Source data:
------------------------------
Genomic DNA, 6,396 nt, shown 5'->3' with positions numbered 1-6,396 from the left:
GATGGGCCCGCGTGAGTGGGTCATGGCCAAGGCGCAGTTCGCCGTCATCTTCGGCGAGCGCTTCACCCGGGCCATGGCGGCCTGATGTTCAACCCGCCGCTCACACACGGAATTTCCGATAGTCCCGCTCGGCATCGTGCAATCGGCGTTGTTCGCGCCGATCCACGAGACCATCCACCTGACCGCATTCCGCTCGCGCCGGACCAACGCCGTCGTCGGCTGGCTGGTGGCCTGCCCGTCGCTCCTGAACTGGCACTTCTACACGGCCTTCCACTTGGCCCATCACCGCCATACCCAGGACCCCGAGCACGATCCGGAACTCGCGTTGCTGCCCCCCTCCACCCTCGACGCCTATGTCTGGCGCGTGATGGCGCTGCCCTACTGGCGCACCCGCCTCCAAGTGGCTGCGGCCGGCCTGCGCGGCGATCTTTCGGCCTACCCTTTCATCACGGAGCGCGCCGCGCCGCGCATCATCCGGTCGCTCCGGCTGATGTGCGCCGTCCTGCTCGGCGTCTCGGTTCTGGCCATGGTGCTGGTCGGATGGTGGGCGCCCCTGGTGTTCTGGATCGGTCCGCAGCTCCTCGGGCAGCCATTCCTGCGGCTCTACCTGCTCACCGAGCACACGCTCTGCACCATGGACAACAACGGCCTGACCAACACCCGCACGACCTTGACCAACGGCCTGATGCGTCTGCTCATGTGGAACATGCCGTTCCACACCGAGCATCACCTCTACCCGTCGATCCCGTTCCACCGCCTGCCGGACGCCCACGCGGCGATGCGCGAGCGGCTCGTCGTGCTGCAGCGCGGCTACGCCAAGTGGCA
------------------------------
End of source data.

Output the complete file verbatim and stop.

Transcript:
Genomic DNA, 6,396 nt, shown 5'->3' with positions numbered 1-6,396 from the left:
GATGGGCCCGCGTGAGTGGGTCATGGCCAAGGCGCAGTTCGCCGTCATCTTCGGCGAGCGCTTCACCCGGGCCATGGCGGCCTGATGTTCAACCCGCCGCTCACACACGGAATTTCCGATAGTCCCGCTCGGCATCGTGCAATCGGCGTTGTTCGCGCCGATCCACGAGACCATCCACCTGACCGCATTCCGCTCGCGCCGGACCAACGCCGTCGTCGGCTGGCTGGTGGCCTGCCCGTCGCTCCTGAACTGGCACTTCTACACGGCCTTCCACTTGGCCCATCACCGCCATACCCAGGACCCCGAGCACGATCCGGAACTCGCGTTGCTGCCCCCCTCCACCCTCGACGCCTATGTCTGGCGCGTGATGGCGCTGCCCTACTGGCGCACCCGCCTCCAAGTGGCTGCGGCCGGCCTGCGCGGCGATCTTTCGGCCTACCCTTTCATCACGGAGCGCGCCGCGCCGCGCATCATCCGGTCGCTCCGGCTGATGTGCGCCGTCCTGCTCGGCGTCTCGGTTCTGGCCATGGTGCTGGTCGGATGGTGGGCGCCCCTGGTGTTCTGGATCGGTCCGCAGCTCCTCGGGCAGCCATTCCTGCGGCTCTACCTGCTCACCGAGCACACGCTCTGCACCATGGACAACAACGGCCTGACCAACACCCGCACGACCTTGACCAACGGCCTGATGCGTCTGCTCATGTGGAACATGCCGTTCCACACCGAGCATCACCTCTACCCGTCGATCCCGTTCCACCGCCTGCCGGACGCCCACGCGGCGATGCGCGAGCGGCTCGTCGTGCTGCAGCGCGGCTACGCCAAGTGGCA